Monday, November 15, 2004
Charles Colson: Who Are the Real Christians?. (Hat tip: Gusoceros)
As we sift through all the post-election commentary and finger-pointing, one thing emerges clearly: Religious beliefs are important to American voters—and, hence, to politicians.
Twenty-two percent said that “moral values” motivated their vote. I see a great national debate coming, as the politicians position themselves. We’ll be faced with questions like this: “Do you have to be pro-life and oppose gay ‘marriage’ to be Christian?” “How can you be a Christian without a plan to help the poor?”
During the campaign, for example, John Kerry argued from the book of James and said we ought to be doing more to help the poor and that his religious faith taught him to live that way. Well, I, of all people, surely applaud that. But, at the same time, that’s not a substitute for other issues like life. All values are not morally equivalent.
If you’re helping the poor, that’s wonderful, but if your concern for the poor isn’t grounded in the fact that the poor are created in the image of God and are every bit as precious as anybody else, then your concern for the poor is hollow. It’s a political thing; it’s like a preference. It won’t necessarily last.
There is a hierarchy of values, and respect for human life created in God’s image comes first. It’s the bedrock basis for all other convictions. Our pro-life, pro-family positions come from the created order. Of course, helping the poor is a biblical commandment, and we do it, but we do it because we believe in the created order and the imago Dei in every human. Why do we go into the prisons to take care of the most despised people in society? Why do we care about the AIDS victims in Africa or about religious persecution and human rights? It is because suffering humans are created in the image of God and have worth and dignity from conception to natural death.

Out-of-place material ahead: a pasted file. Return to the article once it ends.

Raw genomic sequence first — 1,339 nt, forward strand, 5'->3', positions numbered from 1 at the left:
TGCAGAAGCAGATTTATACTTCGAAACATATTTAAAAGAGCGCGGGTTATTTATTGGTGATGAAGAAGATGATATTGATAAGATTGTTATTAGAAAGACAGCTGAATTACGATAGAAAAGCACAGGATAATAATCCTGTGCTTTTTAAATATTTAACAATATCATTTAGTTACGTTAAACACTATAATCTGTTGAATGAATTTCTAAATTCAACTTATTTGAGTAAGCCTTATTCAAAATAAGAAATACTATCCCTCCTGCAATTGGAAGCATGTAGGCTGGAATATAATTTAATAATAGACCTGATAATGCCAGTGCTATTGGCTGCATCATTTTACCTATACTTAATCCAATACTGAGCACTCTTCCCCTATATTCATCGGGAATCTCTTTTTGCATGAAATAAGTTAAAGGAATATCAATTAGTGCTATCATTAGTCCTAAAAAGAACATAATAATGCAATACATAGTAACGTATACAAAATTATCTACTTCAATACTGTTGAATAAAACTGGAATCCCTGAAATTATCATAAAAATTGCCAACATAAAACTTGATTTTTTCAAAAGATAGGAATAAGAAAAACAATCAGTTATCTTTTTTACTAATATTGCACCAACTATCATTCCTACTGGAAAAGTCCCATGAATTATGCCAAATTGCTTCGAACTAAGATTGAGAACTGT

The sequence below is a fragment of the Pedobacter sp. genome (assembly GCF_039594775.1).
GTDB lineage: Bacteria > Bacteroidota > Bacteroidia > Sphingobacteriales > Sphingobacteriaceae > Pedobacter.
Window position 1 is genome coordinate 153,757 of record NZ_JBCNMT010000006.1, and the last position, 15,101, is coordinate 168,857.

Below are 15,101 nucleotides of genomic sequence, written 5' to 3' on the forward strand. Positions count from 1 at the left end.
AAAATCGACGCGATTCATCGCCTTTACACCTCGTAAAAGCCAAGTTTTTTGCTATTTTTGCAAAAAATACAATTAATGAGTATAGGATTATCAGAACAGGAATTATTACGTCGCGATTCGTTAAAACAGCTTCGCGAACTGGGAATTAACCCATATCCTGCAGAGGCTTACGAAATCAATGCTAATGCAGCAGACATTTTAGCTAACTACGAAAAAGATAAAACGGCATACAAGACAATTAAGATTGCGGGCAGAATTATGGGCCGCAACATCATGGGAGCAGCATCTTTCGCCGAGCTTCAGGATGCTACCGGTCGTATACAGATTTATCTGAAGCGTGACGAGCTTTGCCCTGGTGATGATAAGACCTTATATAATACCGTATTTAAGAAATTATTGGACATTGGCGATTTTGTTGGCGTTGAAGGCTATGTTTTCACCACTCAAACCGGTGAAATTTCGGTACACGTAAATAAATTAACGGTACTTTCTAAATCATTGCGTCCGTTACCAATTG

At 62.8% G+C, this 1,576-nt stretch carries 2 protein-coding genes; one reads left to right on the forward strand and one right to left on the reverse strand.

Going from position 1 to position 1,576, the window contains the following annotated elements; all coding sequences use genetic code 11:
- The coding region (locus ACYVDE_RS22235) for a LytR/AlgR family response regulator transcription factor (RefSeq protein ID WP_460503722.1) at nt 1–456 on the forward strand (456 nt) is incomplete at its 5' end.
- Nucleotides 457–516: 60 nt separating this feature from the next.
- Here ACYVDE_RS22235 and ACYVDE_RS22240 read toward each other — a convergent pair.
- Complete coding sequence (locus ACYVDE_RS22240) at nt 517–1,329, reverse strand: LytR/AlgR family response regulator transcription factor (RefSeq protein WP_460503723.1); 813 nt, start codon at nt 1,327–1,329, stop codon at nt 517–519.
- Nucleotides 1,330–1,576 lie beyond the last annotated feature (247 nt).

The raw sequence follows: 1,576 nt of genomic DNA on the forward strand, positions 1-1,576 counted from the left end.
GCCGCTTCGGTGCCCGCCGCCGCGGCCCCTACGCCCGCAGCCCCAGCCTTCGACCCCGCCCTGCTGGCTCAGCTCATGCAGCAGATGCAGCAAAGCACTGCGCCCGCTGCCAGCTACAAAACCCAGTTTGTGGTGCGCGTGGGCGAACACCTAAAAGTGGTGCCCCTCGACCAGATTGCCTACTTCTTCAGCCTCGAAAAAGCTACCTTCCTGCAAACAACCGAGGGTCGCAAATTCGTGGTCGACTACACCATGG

It is inconceivable that somebody could say that he or she is a good Christian, but doesn’t believe that life is created in God’s image and is sacred and inviolate. To do so is to miss the whole point. We do good deeds because we are Christians, but our faith rests upon the truth—that God is, that He has created us in His image.
Watch out for the arguments that are coming. We are going to be cast as fundamentalist right-wing bigots who want to deny a woman control of her body and deny gays the right to marry. The “real” Christians, as the New York Times has already told us after the election, will be the ones taking care of the poor and helping pass big government programs while standing up for abortion and gay rights. Which Christians do you suppose the media will praise as the “real” Christians? Who will Hollywood say are the “real” Christians?
There is a debate already underway over the heart and soul of what it means to be a believer. In this campaign we even had some evangelical leaders saying that there are ten Christian issues, from life to the environment, suggesting that they are all equal. You and I need to be ready to answer that debate with more than words. The light we shine before the watching world must be thoroughly pro-human. That means, besides being pro-life and pro-family, we care for the poor, the orphan, the prisoner, and the hungry—not to please the New York Times, but to please our Father in heaven who made them in His image.